Journey to the Red Planet

Journey to the Red Planet

Human exploration of Mars won't be easy. Jennifer Stern, a space scientist for NASA and Martian expert, talks about the differences between Earth and Mars during a recent astronomy forum at Southern.

For those of us old enough to remember the Apollo space program of the 1960s and ’70s, the images of man walking on the Moon will forever be ingrained in our memories. It was a time of excitement, accomplishment, wonder and promise. After all, if we could make it to the Moon, then interplanetary travel could not be too far away, right? And Mars would logically be the next stop with astronauts walking on the Red Planet perhaps as soon as 1984 or 1990…but certainly by the turn of the century.

Well, obviously that didn’t happen. The national enthusiasm for the space program seemed to wane throughout the tumultuous 1970s. Budget restrictions limited NASA programs. And let’s face it, in the afterglow of successful missions to the Moon, maybe we underestimated what a similar voyage to Mars would entail.

The truth is, such a manned flight to and back from Mars is a huge undertaking. By comparison, a trip to the Moon is about 240,000 miles in length. A journey to Mars – even when Earth and Mars are in their closest proximity to each other – is about a 35 million-mile expedition. Flying to the Moon took about three days. A human flight to Mars, based on current technology, would take about six months, according to Jennifer Stern, a NASA space scientist who spoke at a recent forum at Southern, “Missions Possible: A Manned Flight to Mars, & Finding ‘New Earths’ in the Milky Way Galaxy.”

The forum examined both the Kepler Mission (the search for Earth-like plants in the Milky Way Galaxy), and what a manned flight to Mars would entail.

Part I of this series focused on the Kepler Mission. Today, we look at a future trip to Mars.

“This (manned flight to Mars) is going to happen in the next 20 years,” Stern said.

She said that while probes of the planet are of great value, it is only through human exploration of the planet that we can fully understand whether life could have existed on Mars, or might currently exist on Mars. “We need boots on the ground,” Stern said. “We need the human cognitive ability to make decisions, to take samples, to put things into context.”

She stressed that human exploration of Mars is a complicated endeavor. She pointed to three major challenges:

  • Getting and landing on Mars. – Mars has a very thin atmosphere, and it is therefore difficult to land large objects on the planet because there isn’t an adequate atmosphere to slow things down.
  • Living in space. – On Earth, people are protected against radiation by a magnetic field. But in space, the human body is exposed to very high doses of radiation. Part of the challenge is to assess how much radiation the human body can tolerate and how that level can be mitigated. Also, because there is no gravity in space, people lose bone density and muscle mass. That has to be addressed, as well.
  • Living on Mars – Scientists must learn how to use the natural resources of Mars to make oxygen, grow food, etc.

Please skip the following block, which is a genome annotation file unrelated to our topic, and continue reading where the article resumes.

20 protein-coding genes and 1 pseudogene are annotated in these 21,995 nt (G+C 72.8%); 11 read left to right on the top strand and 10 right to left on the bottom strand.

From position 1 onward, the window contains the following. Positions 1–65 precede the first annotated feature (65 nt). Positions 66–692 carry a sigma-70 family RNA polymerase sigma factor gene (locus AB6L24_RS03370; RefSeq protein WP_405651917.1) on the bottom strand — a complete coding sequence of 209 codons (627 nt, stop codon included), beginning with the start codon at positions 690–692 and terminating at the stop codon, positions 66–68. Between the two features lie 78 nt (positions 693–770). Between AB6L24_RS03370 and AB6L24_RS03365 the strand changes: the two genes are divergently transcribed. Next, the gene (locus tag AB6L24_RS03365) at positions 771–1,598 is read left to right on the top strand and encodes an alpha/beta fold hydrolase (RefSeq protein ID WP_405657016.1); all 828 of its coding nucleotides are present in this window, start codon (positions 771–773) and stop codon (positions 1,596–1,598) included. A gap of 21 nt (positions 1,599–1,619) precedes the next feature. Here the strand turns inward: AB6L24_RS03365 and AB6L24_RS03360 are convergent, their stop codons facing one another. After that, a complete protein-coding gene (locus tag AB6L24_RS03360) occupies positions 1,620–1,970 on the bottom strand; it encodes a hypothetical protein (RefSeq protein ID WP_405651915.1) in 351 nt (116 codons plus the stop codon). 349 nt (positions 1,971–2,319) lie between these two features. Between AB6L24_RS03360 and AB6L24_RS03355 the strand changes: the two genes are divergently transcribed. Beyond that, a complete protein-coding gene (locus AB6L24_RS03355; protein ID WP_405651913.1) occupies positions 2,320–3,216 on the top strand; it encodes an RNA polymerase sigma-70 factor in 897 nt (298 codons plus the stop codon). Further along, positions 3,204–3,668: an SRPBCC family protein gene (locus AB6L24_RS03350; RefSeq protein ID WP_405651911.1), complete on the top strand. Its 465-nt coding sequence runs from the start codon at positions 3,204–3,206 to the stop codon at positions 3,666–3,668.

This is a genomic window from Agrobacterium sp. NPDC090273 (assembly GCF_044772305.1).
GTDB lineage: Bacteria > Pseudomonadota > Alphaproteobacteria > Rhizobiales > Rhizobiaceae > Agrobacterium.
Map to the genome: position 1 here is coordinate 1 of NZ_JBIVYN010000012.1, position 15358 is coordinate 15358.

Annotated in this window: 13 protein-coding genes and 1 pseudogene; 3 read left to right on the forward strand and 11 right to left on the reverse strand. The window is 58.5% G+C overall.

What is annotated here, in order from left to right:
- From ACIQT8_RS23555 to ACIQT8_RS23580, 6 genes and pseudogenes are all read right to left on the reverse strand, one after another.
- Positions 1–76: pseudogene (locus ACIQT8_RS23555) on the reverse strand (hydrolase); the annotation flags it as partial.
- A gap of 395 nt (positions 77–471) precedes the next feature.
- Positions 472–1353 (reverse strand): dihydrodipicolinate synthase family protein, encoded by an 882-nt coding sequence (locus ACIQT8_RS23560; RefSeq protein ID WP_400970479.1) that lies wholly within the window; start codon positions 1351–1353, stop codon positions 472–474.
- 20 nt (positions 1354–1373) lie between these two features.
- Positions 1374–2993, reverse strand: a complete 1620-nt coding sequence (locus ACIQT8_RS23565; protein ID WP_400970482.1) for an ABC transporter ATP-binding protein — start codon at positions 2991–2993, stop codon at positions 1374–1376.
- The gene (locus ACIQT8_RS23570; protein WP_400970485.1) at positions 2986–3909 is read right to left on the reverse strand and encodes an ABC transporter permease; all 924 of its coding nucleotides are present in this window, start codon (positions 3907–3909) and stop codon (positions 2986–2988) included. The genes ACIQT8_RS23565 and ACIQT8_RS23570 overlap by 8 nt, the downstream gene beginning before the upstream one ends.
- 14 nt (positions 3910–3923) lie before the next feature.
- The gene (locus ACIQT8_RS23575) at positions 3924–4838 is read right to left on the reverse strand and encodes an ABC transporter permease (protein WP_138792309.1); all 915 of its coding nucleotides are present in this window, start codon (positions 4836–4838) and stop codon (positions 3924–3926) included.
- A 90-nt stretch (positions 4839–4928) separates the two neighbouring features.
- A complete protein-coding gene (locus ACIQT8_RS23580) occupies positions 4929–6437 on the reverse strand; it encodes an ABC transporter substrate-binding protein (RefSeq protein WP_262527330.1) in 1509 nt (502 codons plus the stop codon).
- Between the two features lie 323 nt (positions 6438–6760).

The audience at the forum included 650 people – including 425 high school students and 30 middle school kids. It also included 45 or so individuals from nearby senior centers. While there was a contrast in age of the audience, there wasn’t much difference in enthusiasm. Young, middle-aged and old alike made a point of asking questions of the speakers.

Kids growing up in the 1960s and early ’70s were excited about the prospect of going to the Moon. Some of them were in the audience. And watching the engaged high school and college students at the forum, you have to think that some of that enthusiasm will remain when these 15- and 20-year-olds are 30- and 35- and 40-year-olds, about the time that the first rocket to Mars – with humans aboard – is likely to be launched.

Stern said that those currently in high school or college are going to be part of this new mission in some way. She said that while only a small number of people will directly be involved in a Martian trip, many will be involved in the technology associated with it. And she said everyone will benefit from the research that’s done on bone density, radiation and other health and technological matters affiliated with the project. “It’s going to help the quality of life on Earth,” she said. “It’s going to help keep us strong as we age.”

And you have to wonder what the kids of the 2030s will be thinking when they see astronauts take those first steps in the Red Planet. Will they view that milestone the way that kids of the 1960s viewed Neil Armstrong and “Buzz” Aldrin walking on the Moon?

Time will tell, of course. But if the enthusiasm displayed by the kids of 2015 is any indication, it appears to be a likely prospect.

The high schools attending the forum were:

  • Abbott Tech (Danbury)
  • Amity (Woodbridge)
  • Berlin
  • Derby
  • East Haven
  • Haddam-Killingworth (Higganum)
  • Hand (Madison)
  • Hillhouse (New Haven)
  • Lyman Hall (Wallingford)
  • Maloney (Meriden)
  • Morgan (Clinton)
  • Newtown
  • North Haven
  • Stratford

The audience also included middle school students from the Columbus Family Academy in New Haven;  senior center organizations from Branford, Guilford and New Haven; members of Southern’s campus community and folks from the general public.